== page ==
Ice hockey is a sport that places a great deal of stress on the hip and pelvic girdle. Injuries such as groin strains and athletic pubalgia (sports hernia) are just two of the common causes of lost time due to injury in ice hockey. For this reason, ice hockey players would benefit greatly from performing some off ice mobility and flexibility work prior to on ice training and competition.

Recently, I had to design a warm up for an ice hockey athlete who I worked with this past off-season. This particular ice hockey player is a division 3 athlete who was looking for a pre-game and pre-practice warm up prior to getting on the ice. He wanted something simple to do to augment his on ice activities and prevent any hip or groin problems during the season.

Improving mobility in his hips is the main focus of the off ice routine because it is common for ice hockey players to sustain injuries in this region. This particular routine consists of the following warm-up components:

1. Soft tissue release (foam roller)

2. Dynamic flexibility

3. Static stretching

4. Neuromuscular excitation

After performing the off ice portion of the warm up, he goes out to the ice and gradually builds up the intensity of his skating. For the most part, I allow him to take the lead on what to do once he is on the ice. My general recommendation to him is to work up to hard skating over a period of 10–15 minutes. This general increase in intensity will involve both the speed of his skating and an increase in the frequency of change of direction and starting and stopping.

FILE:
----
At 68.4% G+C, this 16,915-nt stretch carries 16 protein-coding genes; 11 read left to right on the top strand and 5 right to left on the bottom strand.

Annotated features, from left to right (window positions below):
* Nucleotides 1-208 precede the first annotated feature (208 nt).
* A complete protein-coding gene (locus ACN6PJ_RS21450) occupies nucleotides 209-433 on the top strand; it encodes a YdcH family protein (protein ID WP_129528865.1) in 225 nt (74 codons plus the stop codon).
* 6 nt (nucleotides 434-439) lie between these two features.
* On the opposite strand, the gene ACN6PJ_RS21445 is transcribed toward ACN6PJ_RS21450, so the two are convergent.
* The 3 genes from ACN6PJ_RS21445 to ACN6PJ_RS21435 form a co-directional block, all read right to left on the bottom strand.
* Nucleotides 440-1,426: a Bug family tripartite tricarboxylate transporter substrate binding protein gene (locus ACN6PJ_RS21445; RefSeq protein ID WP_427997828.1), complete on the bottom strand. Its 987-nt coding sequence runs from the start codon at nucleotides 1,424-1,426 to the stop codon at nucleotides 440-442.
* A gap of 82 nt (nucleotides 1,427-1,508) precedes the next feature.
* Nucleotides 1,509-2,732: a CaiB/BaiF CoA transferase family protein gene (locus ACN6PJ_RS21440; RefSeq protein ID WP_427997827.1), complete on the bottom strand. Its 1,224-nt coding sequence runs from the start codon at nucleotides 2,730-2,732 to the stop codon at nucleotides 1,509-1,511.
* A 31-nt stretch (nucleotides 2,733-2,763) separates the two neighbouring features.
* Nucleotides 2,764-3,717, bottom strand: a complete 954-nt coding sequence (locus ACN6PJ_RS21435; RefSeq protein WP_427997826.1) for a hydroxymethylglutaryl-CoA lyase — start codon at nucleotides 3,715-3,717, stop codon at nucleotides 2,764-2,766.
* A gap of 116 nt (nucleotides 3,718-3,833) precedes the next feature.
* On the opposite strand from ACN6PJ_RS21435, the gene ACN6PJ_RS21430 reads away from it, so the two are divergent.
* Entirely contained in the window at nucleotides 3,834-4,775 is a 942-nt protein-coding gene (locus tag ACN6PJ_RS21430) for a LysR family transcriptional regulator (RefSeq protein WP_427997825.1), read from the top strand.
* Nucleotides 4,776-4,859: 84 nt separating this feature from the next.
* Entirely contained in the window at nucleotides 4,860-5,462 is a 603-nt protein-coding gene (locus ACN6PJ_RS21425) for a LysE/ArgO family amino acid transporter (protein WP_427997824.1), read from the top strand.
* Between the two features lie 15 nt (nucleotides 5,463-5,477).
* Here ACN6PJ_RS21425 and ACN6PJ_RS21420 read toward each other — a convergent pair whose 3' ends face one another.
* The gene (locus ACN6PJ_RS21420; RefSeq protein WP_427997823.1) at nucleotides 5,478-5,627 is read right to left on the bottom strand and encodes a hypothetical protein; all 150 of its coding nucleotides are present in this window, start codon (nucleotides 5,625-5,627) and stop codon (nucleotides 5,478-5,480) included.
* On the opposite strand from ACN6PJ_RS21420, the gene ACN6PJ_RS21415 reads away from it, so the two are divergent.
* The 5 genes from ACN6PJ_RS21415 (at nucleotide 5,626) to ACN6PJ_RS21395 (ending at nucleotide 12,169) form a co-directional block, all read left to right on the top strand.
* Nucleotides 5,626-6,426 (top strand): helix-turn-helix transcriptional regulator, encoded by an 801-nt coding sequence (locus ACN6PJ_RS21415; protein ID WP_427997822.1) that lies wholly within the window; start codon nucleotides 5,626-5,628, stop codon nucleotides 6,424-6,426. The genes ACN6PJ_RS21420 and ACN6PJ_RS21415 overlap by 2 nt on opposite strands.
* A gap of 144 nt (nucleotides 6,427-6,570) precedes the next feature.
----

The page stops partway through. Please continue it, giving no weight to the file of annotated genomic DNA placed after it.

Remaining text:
Here is the actual routine that the athlete performs:

1. Foam roll IT band X 15

2. Foam roll groin X 15

3. Rollover to v-sit X 10

4. Three-way groin stretch X 15 seconds each

5. Hip circles X 10

6. Wide mountain climbers X 10

7. Groiners X 10

8. 90/90 piriformis X 15 seconds

9. Lunge jumps X 5 each side

10. Cossak squat X 5 each side

As you can see, I addressed each of the following goals with the activities listed. I have the athlete begin with foam rolling the adductors and the IT band. Foam rolling helps to decrease the nervous system input, which causes these muscles to become tight and overactive. By performing the foam rolling first, the athlete is able to work into the other warm-up activities more easily. The static stretches listed are primarily performed to lengthen the other commonly overactive muscles in the hip and pelvic region (adductors and piriformis).

The mobility movements selected assist with dynamically stretching and mobilizing soft tissue structures while also helping to warm up and nourish the joints. The lunge jumps further contribute to increased preparation of the nervous system prior to activity. This movement also contributes to mobility around the hip region. I ask this athlete for feedback to see how he feels during practices and games and gauge whether or not adjustments need to be made.

This is a brief warm up that can be done in a short period of time and doesn’t require much space. The athlete can even perform this warm up in the locker room prior to skating. After 3–4 weeks, I will change up some of the activities while still addressing the goals stated earlier. As with any form of training, giving the athlete new movement patterns will help to prevent him from accommodating to the routine provided. This will further help to prevent any overuse problems that he may experience from repetitive activities as a result of his sport.